A change in circumstance would ultimately present new opportunities. With German connivance, Czechoslovakia had begun to disintegrate following the Sudeten crisis of the previous year. Its remaining national minorities, particularly the Slovaks, were encouraged to clamor for independence or greater autonomy. Hitler took advantage of the disorder that followed, ordering the Wehrmacht to prepare to occupy the remainder of the Czech state.15 On March 14, 1939, he ordered Czechoslovakia Emil Hacha, to Berlin. At one in the morning, Hitler, who had kept Hacha waiting for hours while watching a movie, summoned the elderly lawyer into his presence. He announced that as he spoke, the German Army was invading Czechoslovakia. He told Hacha he could either order the Czech military to lay down arms and prevent bloodshed, or force would be used, including the terror bombing of Prague. Hacha’s reaction to this was a heart attack. While under medical treatment, he signed Hitler’s demands and ordered the surrender of the Czech military to the occupying Germans.16 

There was a little legal pretext for the invasion; one German representative in Prague recorded that the Germans “deplored the perfectly correct, even accommodating, attitude of the Czechs everywhere.”17 It was an act of naked aggression. Hitler’s reward was the powerful Czech military arsenal, carefully built up throughout the interwar period: more than 1,000 modern aircraft, 2,000 artillery pieces, and 800 modern tanks.18

The German invasion stunned Neville Chamberlain. He delivered a quiet and cautious address to Parliament shortly after the news came in on March 15.19 Two days later, he addressed a crowd in Birmingham, saying, “Public opinion in the world has received a sharper shock than has ever yet been administered to it, even by the present regime in Germany.” He went on to insist defensively, “Really, I do not need to defend my visits to Germany last autumn, for what was the alternative?” But there was a hint of resolve in the speech that was new. He concluded by saying that “No greater mistake could be made than to suppose that, because it believes war to be a senseless and cruel thing, this nation has so lost its fiber that it will not take part to the utmost of its power in resisting aggression.”20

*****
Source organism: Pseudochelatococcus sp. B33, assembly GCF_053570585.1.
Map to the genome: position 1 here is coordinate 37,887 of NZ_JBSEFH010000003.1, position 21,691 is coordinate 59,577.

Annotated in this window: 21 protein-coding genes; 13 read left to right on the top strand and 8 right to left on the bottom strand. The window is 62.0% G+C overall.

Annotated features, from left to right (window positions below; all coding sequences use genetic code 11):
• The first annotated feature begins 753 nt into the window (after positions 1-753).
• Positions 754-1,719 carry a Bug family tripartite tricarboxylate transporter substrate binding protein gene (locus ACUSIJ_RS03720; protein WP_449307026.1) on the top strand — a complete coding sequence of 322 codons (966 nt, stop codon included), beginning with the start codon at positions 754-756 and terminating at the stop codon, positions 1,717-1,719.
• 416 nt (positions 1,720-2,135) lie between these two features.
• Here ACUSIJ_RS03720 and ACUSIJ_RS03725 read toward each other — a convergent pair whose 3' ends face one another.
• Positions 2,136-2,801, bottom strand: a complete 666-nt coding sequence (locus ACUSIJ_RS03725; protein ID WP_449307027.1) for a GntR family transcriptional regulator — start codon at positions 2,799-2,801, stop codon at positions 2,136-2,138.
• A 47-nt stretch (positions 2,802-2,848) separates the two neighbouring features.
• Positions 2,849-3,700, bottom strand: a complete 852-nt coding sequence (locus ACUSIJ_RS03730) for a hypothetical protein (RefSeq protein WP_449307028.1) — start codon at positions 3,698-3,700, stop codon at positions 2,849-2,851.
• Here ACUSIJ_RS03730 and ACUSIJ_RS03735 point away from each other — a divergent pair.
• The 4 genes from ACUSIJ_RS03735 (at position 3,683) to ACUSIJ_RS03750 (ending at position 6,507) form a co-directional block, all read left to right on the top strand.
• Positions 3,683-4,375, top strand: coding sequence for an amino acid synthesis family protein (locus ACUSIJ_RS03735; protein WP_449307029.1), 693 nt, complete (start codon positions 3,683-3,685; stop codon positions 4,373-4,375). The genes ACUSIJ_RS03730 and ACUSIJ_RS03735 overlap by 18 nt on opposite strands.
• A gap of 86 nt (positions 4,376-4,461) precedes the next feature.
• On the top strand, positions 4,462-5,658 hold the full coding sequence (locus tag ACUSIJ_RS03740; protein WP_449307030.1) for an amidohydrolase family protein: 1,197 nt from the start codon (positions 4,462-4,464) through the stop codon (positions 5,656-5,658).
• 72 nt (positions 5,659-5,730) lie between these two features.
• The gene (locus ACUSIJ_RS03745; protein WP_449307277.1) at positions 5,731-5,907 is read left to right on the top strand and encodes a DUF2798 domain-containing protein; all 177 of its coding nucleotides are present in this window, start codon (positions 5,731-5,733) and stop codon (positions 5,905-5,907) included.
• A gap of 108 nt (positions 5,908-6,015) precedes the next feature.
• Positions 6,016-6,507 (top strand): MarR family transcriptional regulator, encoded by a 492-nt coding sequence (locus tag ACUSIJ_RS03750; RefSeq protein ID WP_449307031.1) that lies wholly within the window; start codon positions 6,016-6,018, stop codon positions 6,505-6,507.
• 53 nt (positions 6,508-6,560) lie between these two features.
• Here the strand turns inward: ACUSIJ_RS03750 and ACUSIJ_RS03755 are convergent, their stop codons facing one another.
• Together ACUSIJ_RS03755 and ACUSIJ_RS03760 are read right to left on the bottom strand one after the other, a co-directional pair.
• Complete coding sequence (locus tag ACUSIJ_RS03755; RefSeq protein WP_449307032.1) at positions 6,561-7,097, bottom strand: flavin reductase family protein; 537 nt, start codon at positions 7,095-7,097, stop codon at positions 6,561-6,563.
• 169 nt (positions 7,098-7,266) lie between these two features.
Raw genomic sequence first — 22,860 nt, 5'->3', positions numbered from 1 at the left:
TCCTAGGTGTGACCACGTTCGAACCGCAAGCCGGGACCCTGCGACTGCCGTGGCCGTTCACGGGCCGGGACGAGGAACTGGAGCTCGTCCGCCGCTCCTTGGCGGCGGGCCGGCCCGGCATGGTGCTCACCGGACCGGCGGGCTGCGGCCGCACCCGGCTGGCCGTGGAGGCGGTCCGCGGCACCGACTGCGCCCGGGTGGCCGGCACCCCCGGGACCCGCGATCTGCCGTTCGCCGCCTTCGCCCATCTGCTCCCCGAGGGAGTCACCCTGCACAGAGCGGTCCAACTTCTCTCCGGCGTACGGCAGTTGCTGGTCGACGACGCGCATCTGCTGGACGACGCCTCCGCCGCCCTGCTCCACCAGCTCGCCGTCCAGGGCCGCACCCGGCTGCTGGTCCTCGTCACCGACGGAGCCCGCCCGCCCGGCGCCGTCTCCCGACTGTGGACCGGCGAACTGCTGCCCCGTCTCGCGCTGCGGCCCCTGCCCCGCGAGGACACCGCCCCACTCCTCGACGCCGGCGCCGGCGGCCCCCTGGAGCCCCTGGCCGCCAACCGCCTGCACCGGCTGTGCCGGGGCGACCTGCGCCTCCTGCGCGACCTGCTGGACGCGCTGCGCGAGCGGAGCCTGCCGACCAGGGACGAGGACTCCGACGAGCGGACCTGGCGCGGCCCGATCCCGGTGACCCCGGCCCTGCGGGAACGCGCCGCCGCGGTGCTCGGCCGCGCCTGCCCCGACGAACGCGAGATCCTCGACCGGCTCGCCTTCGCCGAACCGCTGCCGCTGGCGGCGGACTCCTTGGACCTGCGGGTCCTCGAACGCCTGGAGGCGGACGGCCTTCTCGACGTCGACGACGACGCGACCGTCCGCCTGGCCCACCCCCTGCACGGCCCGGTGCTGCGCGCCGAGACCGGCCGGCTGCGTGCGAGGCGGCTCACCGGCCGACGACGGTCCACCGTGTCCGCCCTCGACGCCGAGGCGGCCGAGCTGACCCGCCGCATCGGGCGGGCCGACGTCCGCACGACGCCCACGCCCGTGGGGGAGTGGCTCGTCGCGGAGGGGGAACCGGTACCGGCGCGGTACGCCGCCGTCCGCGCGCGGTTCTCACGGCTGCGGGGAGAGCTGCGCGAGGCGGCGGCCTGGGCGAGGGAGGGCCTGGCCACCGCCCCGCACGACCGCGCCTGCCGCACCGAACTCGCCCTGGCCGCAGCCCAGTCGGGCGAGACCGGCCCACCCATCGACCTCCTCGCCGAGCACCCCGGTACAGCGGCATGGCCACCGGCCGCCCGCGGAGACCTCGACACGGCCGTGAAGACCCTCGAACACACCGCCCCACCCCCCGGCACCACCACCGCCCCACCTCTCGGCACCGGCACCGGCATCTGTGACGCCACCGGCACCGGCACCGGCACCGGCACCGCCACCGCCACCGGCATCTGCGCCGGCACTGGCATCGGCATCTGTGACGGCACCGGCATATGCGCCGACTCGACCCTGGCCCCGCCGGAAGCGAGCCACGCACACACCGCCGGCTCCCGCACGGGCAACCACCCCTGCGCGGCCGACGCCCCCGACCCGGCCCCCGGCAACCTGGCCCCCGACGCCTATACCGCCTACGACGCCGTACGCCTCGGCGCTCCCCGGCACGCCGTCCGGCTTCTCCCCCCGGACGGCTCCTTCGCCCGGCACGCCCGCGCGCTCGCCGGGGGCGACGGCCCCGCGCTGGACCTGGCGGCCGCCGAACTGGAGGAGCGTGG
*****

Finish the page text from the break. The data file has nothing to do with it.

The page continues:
Hitler had more shocks in store. Seven days after taking Czechoslovakia, he seized the city of Memel from Lithuania. The following day, he forced Romania into a pro-German trade treaty, providing the Wehrmacht with a guaranteed oil supply.21 Hitler also began exerting heavier pressure to bring Poland into the German orbit.22 

Chamberlain finally acted. During a cabinet meeting on March 18, he made clear that it was time to take a stronger line, even to the point of risking war.23 After a brief deliberation, his government, publicly announced a security guarantee to Poland, promising to protect Polish sovereignty should Hitler invade.24 The aim was to deter further aggression. But Chamberlain’s decision was made hastily, without consulting the Foreign Office. His speech announcing the policy indicated that he had chosen Poland over the Soviet Union as a partner in the East.25

The problem was that Britain could offer little military support to Poland directly, and Poland was too weak to defeat Germany without considerable assistance. Realistically, cooperation between Poland and the Soviet Union was the only means of deterring German aggression toward the East. Unfortunately, by emphasizing commitments to Poland without serious overtures to Stalin, Chamberlain had simultaneously alienated the Soviet Union and made his foreign policy dependent upon it. He had some reasons for ignoring Moscow: the broad consensus among British and French intelligence continued that the Red Army had become useless after the purges. For instance, in the spring of 1939, the French General Staff described the Red Army as “virtually worthless,” while the head of the British Secret Intelligence Service reported that it “could do nothing of real value.”26 Combined with a general distrust of Soviet ideology and lingering horror from collectivization and the purges, the Soviets seemed a hopeless ally. 

For his part, Hitler was furious about the guarantee to Poland. It ended any possibility he could cajole Poland into supporting a crusade against the Soviet Union.27 Upon receipt of the news of the British statement, Hitler shouted, “I’ll cook them a stew that they’ll choke on!”28 On April 3, 1939, he ordered plans drawn up for the invasion of Poland, to begin no later than October 1 of that year.29 By way of explanation, he told German military leadership that “We have nothing to lose; we have everything to gain . . . the power of initiative cannot be allowed to pass to others.”30